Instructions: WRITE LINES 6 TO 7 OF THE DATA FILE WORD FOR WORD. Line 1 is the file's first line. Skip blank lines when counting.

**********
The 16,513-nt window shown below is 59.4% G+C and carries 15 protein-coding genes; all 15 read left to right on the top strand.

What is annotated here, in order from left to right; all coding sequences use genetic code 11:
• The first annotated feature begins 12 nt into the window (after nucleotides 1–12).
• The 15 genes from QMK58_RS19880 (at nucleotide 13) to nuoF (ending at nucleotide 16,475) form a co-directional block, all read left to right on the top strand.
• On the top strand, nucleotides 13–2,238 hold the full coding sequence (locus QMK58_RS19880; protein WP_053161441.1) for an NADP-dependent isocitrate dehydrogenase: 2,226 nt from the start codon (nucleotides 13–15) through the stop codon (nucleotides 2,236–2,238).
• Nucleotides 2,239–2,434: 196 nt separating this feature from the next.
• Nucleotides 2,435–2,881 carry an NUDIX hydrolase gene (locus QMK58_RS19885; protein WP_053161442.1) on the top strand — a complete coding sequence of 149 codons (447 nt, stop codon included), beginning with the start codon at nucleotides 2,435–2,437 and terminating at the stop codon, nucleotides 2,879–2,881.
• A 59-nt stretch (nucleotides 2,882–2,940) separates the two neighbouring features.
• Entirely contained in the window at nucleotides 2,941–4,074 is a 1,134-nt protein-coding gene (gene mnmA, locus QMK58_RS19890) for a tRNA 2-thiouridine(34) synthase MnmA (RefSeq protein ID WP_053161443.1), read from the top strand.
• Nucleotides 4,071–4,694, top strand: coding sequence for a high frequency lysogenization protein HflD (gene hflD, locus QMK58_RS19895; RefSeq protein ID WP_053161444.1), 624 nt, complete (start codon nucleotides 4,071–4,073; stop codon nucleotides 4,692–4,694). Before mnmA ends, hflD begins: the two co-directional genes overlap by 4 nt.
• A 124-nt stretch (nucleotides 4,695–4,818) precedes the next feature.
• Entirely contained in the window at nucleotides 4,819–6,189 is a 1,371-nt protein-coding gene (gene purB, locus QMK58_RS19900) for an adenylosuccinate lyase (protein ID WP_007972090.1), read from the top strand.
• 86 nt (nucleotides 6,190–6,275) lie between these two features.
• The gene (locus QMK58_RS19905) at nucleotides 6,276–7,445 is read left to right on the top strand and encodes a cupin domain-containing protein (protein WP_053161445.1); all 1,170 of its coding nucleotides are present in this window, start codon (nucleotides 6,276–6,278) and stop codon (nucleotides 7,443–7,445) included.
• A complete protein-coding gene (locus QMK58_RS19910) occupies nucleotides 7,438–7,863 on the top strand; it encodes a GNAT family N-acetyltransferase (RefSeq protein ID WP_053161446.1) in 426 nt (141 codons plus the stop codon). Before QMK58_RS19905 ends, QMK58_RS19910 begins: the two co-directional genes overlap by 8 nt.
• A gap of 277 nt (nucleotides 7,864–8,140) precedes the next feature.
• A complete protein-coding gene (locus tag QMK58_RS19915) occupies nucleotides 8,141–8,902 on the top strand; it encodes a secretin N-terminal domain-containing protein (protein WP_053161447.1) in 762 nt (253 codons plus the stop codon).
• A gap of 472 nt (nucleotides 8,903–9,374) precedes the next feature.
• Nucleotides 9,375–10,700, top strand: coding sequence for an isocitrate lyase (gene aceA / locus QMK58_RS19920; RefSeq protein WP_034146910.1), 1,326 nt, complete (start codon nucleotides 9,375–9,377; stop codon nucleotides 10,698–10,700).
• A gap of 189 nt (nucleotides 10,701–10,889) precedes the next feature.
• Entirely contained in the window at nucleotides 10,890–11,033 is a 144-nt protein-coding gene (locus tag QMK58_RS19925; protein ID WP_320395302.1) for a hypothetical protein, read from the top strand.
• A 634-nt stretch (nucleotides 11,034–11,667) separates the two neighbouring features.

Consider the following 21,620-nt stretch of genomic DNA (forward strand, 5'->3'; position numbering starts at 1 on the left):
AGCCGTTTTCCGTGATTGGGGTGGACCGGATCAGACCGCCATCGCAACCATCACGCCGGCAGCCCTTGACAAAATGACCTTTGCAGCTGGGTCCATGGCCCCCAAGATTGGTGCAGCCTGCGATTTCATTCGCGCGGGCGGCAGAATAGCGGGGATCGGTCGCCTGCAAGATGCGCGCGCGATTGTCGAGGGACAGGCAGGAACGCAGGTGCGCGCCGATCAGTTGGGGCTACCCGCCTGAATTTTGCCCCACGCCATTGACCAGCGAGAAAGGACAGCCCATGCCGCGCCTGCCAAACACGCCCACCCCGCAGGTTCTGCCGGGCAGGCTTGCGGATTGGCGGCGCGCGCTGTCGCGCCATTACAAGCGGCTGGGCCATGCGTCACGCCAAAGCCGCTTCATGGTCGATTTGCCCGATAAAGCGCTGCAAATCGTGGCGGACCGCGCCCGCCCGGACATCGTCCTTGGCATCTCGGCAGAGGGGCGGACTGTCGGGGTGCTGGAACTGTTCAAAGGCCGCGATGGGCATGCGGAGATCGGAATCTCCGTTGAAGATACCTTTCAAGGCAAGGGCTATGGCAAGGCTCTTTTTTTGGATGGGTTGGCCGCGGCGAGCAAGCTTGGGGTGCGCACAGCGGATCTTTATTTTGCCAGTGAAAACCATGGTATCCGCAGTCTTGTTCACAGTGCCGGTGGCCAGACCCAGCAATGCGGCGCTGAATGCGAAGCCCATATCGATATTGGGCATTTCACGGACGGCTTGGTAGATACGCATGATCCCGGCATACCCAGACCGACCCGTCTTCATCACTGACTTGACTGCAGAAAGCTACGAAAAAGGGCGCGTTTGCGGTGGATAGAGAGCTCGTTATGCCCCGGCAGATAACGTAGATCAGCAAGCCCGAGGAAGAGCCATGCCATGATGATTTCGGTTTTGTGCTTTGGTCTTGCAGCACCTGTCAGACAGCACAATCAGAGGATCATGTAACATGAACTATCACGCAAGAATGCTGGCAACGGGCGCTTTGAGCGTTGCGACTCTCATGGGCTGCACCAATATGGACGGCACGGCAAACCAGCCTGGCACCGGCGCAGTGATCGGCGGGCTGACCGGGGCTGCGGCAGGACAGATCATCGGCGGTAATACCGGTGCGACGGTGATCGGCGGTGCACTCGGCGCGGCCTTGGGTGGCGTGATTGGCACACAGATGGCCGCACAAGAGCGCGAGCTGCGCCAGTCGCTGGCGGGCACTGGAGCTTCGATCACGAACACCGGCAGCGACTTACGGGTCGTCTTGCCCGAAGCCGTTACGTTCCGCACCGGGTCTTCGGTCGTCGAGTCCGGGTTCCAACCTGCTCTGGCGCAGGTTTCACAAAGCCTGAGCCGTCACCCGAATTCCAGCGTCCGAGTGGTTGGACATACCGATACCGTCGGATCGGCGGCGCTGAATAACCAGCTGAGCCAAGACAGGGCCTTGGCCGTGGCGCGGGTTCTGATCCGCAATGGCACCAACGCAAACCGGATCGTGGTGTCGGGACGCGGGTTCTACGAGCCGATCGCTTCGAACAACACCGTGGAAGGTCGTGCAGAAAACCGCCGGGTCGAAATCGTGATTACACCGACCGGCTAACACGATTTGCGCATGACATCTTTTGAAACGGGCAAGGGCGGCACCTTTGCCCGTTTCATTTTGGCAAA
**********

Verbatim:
• Nucleotides 2,239–2,434: 196 nt separating this feature from the next.
• Nucleotides 2,435–2,881 carry an NUDIX hydrolase gene (locus QMK58_RS19885; protein WP_053161442.1) on the top strand — a complete coding sequence of 149 codons (447 nt, stop codon included), beginning with the start codon at nucleotides 2,435–2,437 and terminating at the stop codon, nucleotides 2,879–2,881.